Events : Science & Technology

Talk on “Public Software and Public Institutions” by Mr. Gurumurthy Kasinathan, Director Public Software Centre, IT for Change, Bangalore. Moderated by Mr. Rajeev Gowda, Chairperson, Centre for Public Policy, IIMB

Held on Friday, 23rd September, 2011 at 6:30 pm

Bangalore International Centre had arranged a Talk on “Public Software and Public Institutions” by Mr. Gurumurthy Kasinathan, Director Public Software Centre, IT for Change, Bengaluru on Friday, 23rd September, 2011 at 6:30 pm. The Talk was moderated by Mr. Rajeev Gowda, Chairperson, Centre for Public Policy, IIMB.

Mr. Kasinathan talked on the importance of promoting and using public software which is software created for the public good which is publically owned, permitting free sharing and local customization.  He said that the software, as a form of digital knowledge should be as much as possible free to be shared, collaboratively created and modified for the benefit for the society. Hence, for him, digital freedom was important since our society has increasingly come to be known as a “digital society”. He was opposed to proprietary software creating barriers and artificial scarcity of software resources and opined that knowledge, by definition, should be for all and non-restrictive in nature.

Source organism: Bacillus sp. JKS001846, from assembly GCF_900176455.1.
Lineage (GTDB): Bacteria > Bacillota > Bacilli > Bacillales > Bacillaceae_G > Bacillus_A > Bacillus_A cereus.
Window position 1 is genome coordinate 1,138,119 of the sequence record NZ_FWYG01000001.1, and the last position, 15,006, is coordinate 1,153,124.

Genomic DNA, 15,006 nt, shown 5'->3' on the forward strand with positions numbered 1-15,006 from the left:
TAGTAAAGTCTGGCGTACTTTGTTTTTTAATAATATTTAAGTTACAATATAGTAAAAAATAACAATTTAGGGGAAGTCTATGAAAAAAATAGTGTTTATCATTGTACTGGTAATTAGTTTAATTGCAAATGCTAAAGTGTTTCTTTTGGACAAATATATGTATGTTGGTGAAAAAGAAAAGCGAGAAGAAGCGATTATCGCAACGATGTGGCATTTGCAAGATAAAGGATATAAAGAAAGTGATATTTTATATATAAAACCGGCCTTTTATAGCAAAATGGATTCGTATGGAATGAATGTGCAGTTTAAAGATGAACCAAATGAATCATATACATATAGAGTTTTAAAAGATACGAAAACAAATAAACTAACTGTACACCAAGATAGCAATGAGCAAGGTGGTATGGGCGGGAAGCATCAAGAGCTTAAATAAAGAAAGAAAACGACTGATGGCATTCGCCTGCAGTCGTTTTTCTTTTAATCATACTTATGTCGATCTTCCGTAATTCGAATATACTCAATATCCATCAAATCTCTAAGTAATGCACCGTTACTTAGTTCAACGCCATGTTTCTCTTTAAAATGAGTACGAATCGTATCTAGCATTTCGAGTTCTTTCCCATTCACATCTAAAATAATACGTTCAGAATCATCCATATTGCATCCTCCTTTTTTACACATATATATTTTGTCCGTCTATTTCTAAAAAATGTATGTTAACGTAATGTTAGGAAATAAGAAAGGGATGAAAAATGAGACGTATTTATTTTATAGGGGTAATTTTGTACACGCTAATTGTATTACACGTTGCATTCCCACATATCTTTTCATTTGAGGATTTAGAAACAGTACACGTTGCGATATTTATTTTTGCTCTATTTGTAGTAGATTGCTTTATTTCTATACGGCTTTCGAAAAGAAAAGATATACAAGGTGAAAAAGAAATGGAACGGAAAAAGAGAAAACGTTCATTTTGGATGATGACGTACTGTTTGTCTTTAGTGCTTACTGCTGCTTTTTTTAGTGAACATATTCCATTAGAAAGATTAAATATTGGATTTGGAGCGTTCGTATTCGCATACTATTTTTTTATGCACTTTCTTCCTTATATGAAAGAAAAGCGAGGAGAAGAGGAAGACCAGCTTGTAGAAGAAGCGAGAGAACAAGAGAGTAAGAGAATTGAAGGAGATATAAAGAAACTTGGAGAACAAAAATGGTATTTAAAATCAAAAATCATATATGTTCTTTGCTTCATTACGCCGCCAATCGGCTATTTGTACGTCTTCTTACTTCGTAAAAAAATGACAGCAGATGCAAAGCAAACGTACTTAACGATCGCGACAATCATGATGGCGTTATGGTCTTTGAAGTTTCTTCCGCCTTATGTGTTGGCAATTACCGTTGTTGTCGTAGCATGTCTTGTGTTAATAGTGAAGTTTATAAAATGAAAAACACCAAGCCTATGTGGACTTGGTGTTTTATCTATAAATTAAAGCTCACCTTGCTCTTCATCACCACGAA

He stressed that just as government fund public education and health, similarly government needs to fund development of public software and make available public software resources for the society. He stressed that many free educational software applications, bundled with Ubuntu GNU/Linux, are powerful in helping teachers and students understand concepts in math, science and social sciences. Hence, the academic institutions should promote teaching and research on public software.

He pointed out the large scale adoption of public software in countries like Europe, South America. In India, he mentioned that many institutions are already working to promote public software and it has been adopted by Kerala, Tamil Nadu, Gujarat, Orissa and Assam.

The event was interspersed with active participation from small but discerning audience.